Principal Investigator

At a Glance

An objective of the Bourg group is to resolve the physics of soil carbon storage. Field experiments indicate that the carbon storage capacity of soils increases significantly with their content in smectite clay minerals, but the cause of this relationship is unknown. The Bourg group is using atomistic-level simulations to predict the energetics of clay-organic interaction, the hydrology of clayey soils and sediments, and their dependence on aqueous chemistry. These results will enable more accurate Earth System Model predictions of soil carbon dynamics and inform practical strategies for enhancing the soil carbon sink.

Research Highlight

Soil carbon is the largest pool of carbon near the Earth’s surface, about as large as the atmosphere, biosphere, and surface ocean combined1. This soil carbon pool has important implications for the Earth’s carbon budget. For example, a minor annual increase in soil carbon content (0.2% per year) would effectively balance global CO2 sources and sinks as required by the Paris Agreement. Conversely, increased soil carbon respiration rates in a warming climate could greatly magnify anthropogenic CO2 emissions2.

Efforts to predict, and eventually control, soil carbon content are challenged by a lack of understanding of the relevant physics. An important clue into the fundamental mechanisms is that soil carbon content correlates strongly with the content of certain aluminosilicate clay minerals (smectite, imogolite, allophane). Possible mechanisms for this relation include carbon protection by adsorption on clay surfaces and the distinct hydrology (strong water retention, low permeability) of clay-rich regions within soils. At present, little is known of these fundamental processes and their dependence on temperature, aqueous chemistry, and the structure of the organic compounds. This information is challenging to extract from field studies because of the inherent complexity of soils, but is critical to the development of a predictive understanding of soil carbon.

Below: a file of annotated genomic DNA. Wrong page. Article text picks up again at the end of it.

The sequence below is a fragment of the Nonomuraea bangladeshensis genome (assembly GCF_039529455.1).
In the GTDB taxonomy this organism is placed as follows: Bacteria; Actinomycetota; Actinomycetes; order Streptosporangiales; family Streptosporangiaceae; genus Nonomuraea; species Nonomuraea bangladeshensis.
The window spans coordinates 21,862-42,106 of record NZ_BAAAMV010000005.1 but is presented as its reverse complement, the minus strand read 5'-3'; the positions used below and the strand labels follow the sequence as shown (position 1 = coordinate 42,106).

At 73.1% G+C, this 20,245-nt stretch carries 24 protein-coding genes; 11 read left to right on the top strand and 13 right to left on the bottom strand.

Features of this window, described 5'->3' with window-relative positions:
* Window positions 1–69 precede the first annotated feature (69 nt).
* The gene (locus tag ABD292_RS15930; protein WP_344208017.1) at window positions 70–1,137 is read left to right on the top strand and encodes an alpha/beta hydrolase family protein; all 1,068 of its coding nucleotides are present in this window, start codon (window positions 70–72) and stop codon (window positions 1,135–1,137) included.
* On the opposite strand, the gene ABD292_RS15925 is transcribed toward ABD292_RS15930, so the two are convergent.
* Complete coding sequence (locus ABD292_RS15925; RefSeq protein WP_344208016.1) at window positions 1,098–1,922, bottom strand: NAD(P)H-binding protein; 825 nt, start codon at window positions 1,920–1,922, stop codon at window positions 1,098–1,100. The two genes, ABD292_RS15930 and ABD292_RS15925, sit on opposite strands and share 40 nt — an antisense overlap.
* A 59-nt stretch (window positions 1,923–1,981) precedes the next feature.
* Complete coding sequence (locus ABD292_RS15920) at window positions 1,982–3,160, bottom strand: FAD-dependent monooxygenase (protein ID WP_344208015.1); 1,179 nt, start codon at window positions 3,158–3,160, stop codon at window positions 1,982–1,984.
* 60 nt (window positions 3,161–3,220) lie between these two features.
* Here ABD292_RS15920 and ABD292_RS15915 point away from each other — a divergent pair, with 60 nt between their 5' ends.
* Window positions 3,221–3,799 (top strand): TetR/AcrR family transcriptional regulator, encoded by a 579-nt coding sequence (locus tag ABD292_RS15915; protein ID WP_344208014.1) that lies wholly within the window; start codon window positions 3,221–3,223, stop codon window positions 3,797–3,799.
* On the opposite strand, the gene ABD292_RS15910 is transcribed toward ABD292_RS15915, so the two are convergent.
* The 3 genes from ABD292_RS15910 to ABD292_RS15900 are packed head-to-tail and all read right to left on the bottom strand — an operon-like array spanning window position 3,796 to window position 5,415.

The Bourg group is using all-atom molecular dynamics (MD) simulations of simple clay-water-organic systems to gain insight into the fundamental controls on soil carbon storage. The research focuses on two major questions: first, how organic molecules interact with clay surfaces and, second, how clay-water and clay-water-organic interactions control the hydrologic properties of soils. The first effort is carried out under the auspices of CMI along with the PEI Grand Challenges initiative. The second effort is supported since 2017 by grants secured by the Bourg group from the US Department of Energy and the US National Science Foundation. The two research efforts are independent, but their results strongly inform each other, and both may prove crucial to understanding the role of fine-grained minerals in soil carbon storage.

A key breakthrough in the first part of this initiative in 2017 is the demonstration that the atomistic-level simulation methodologies developed by the Bourg group accurately predict the adsorption of dissolved gases3 and organic compounds4. The simulations provide detailed information on the energetics of organic adsorption on clay surfaces and intercalation in clay interlayer nanopores (Figure 1.8.1), properties that are thought to enable protection from microbial degradation. The simulations, which solve Newton’s equations of motion for systems of about 105 atoms using semi-empirical models of all relevant interatomic interactions, require about one month of time on hundreds of parallel processors. The main challenge is to develop models of these interatomic interactions that accurately predict the properties of real clay-water-organic systems, a research area in which the Bourg group is actively involved5.